determined, in the absence of an effective choice of law . . . by the local law of the state where the insured was
domiciled at the time the policy was applied for, unless, with respect to the particular issue, some other state has a
more significant relationship . . . to the transaction and the parties.” In contracts for insurance other than liability
insurance, New York courts adhere to the traditional “center of gravity” or “grouping of contacts” choice of law
analysis. See Stolarz, 613 N.E.2d at 938-39 (applying a grouping of contacts analysis considering “traditional
choice of law factors” in a dispute over automobile insurance); Johnson, 913 N.Y.S.2d at 45-46 (applying a
grouping of contacts analysis to determine New Jersey law applied to a life insurance policy). The domicile of the
insured in a life insurance context is, however, clearly an important factor in the grouping of contacts analysis. See,
e.g., 2004 Stuart Moldaw Trust v. XE L.I.F.E., LLC, 642 F. Supp. 2d 226, 237 (S.D.N.Y. 2009) (quoting the
Restatement (Second) Conflicts of Law § 192 to support the domicile of the insured as an important contact for
choice of law analysis).
Court of Appeals instructs that courts may also consider the governmental interest in the
enforcement of a state’s regulatory scheme in this highly-regulated area – including regulating
the conduct of insurance companies doing business within the state. See id. (applying New York
law to invalidate a clause in an insurance liability contract that indemnified punitive damages
because New York has a strong public policy against indemnification for wrongful acts, and
New York had an interest in regulating the insurer’s conduct because it was an “adopted” New
York resident); Stolarz, 613 N.E.2d at 939 (noting that extensive regulation of automobile
insurance implicates a governmental interest in the enforcement of its regulatory scheme). As a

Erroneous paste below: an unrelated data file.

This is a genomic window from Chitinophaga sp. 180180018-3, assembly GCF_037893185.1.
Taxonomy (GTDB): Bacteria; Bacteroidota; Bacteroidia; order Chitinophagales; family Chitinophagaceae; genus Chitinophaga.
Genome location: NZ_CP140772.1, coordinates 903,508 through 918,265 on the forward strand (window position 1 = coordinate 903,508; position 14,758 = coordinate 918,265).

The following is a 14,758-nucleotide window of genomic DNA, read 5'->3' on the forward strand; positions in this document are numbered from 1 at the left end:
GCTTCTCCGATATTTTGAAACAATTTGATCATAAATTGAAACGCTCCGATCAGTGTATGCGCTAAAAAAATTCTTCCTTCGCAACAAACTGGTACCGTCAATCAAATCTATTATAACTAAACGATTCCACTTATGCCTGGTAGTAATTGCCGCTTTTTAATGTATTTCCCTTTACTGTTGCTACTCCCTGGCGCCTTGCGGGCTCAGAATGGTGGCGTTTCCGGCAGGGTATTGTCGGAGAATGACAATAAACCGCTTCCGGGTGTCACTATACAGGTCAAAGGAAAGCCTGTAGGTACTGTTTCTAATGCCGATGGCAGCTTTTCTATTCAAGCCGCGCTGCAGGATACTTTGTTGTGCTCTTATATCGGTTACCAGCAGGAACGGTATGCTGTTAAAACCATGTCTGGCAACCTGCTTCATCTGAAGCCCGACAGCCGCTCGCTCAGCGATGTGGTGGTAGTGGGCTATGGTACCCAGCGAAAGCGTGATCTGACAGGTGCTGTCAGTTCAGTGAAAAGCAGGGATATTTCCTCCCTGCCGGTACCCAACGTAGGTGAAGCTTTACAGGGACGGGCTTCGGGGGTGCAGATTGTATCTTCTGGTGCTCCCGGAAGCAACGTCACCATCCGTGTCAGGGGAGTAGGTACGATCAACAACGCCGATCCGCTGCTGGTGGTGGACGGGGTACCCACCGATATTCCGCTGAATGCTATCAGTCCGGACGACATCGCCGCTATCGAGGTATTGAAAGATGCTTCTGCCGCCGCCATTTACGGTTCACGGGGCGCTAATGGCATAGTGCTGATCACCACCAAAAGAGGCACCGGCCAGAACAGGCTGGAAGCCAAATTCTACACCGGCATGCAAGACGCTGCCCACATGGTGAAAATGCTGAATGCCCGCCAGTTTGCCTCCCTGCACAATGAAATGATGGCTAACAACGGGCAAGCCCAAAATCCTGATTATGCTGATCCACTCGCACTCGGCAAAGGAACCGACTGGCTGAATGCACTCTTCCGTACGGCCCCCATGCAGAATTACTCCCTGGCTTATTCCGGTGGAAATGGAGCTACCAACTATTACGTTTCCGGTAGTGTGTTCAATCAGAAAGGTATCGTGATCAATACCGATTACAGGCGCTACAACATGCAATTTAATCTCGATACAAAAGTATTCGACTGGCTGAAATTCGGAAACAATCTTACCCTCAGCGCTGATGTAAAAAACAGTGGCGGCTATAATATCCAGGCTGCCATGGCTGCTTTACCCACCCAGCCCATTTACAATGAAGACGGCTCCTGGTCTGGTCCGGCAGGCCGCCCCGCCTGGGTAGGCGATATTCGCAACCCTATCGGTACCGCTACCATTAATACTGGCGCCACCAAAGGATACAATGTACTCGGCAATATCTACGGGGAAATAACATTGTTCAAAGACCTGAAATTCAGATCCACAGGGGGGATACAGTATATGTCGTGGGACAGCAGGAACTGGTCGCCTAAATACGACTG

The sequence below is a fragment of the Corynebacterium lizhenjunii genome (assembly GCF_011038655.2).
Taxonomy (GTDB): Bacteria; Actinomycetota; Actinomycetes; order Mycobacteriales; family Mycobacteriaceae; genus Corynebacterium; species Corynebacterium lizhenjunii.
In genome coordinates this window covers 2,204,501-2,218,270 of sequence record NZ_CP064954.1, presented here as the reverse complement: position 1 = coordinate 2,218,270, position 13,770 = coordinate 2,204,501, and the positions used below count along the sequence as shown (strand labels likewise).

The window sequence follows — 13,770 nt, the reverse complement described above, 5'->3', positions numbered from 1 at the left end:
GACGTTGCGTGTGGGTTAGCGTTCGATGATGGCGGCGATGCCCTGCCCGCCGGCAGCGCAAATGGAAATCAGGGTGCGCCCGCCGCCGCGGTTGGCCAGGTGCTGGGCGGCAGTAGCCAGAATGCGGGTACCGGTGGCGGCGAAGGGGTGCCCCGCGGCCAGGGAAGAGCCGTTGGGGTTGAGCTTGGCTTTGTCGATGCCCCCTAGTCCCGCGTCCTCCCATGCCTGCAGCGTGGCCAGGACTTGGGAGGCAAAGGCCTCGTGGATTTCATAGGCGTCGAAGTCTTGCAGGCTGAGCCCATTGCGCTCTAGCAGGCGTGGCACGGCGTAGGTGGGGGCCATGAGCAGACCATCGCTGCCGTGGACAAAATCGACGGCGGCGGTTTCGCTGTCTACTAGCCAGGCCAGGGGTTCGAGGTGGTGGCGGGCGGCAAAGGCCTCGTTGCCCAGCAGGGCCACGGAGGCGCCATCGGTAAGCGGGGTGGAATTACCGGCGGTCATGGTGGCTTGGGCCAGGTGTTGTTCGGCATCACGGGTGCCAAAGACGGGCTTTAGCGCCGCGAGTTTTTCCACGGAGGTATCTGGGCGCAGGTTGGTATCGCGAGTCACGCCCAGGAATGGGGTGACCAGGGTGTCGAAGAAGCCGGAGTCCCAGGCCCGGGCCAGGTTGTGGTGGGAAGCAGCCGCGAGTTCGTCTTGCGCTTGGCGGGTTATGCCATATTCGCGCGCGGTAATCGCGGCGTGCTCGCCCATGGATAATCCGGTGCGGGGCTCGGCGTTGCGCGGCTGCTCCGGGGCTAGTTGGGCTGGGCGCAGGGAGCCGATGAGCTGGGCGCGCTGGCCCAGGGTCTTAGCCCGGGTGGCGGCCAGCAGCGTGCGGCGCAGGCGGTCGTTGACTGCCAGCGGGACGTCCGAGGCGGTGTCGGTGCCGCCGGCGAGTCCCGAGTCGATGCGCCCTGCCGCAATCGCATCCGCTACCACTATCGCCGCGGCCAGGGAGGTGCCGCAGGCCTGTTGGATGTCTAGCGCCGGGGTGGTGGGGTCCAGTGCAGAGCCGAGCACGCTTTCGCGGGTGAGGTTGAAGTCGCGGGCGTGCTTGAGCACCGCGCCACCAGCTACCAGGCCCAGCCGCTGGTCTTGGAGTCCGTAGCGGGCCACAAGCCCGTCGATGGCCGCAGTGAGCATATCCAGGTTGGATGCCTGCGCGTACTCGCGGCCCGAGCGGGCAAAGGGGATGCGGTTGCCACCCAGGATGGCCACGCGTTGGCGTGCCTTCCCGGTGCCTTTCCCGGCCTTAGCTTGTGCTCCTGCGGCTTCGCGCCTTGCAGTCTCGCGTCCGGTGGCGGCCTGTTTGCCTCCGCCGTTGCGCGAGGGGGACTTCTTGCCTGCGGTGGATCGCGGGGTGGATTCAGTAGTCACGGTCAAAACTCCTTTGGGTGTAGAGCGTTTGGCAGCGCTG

whole, the purpose of the “grouping of contacts” analysis is to give “the place having the most
interest in the problem paramount control over the legal issues arising out of a particular factual
context, thus allowing the forum to apply the policy of the jurisdiction most intimately concerned
with the outcome of the particular litigation,” while still “giv[ing] effect to the probable intention
of the parties and consideration to whether one rule or the other produces the best practical
result.” Auten, 124 N.E.2d at 102 (internal citations, quotations, and alterations omitted).
New York has the most significant relationship the Policy, and New York law therefore
governs this dispute. Mr. Bruckner solicited a portfolio of life insurance policies from six
insurance companies in New York, including the one issued by Pruco, through a New York
agent; Bruckner executed the Application on New York forms in New York; and Pruco delivered
the Policy in New York. While Bruckner’s ties to New York were not extensive (he was
substantially invested in New York real estate and the Application states New York was the
location of his “employer”), it seems clear, at least at this stage of the litigation, that Mr.
Bruckner’s intent was to procure insurance policies governed by New York law. By contrast, the
sole connection Monaco has with the Policy is that Bruckner was a resident of Monaco from the
time he executed the Policy presumably until his death. Bruckner was not, however, a citizen of
Monaco. The record reveals that in 2006 and in 2012 Bruckner was treated for cancer in
Belgium, where he was a citizen. Moreover, according to his death certificate, Bruckner died in
Israel, his second country of citizenship. Balanced against New York’s grouping of contacts, the
fact that Bruckner resided in Monaco does not outweigh New York’s interest in the outcome of
New York also has a governmental interest in the application of its law. Pruco
acknowledges that New York insurance law governed the sale and delivery of the Policy. Def.
Reply Mem. Law at 7. All life insurance policies delivered in New York must first be approved
by the Superintendent of Insurance as conforming to the requirements of New York law. N.Y.
Ins. Law § 3201(b)(1). New York law requires all life insurance policies to contain an
incontestability clause. See N.Y. Ins. Law § 3203(a)(3). This reflects long-standing New York
public policy to “provide policyholders and beneficiaries with security that their premiums [are]
buying the protection that they believe they [are] paying for” after the contestability period has
passed and to “protect the average consumer from the power discrepancy between the carrier and
the customer.” New England Mut. Life Ins. Co. v. Doe, 710 N.E.2d 1060, 1062 (N.Y. 1999); see
also Northwestern Mut. Life Ins. Co. v. Johnson, 254 U.S. 96, 101-102 (1920) (“The object of
the [incontestability] clause is plain and laudable – to create an absolute assurance of the benefit,
as free as may be from any dispute of fact except the fact of death, as soon as it reasonably can
be done.”) (Holmes, J.). New York, therefore, has a strong interest in the interpretation of the
Policy and in the conduct of insurance companies doing business in this state, and that interest
cannot be overcome merely because the insured was at all times a resident of a foreign country.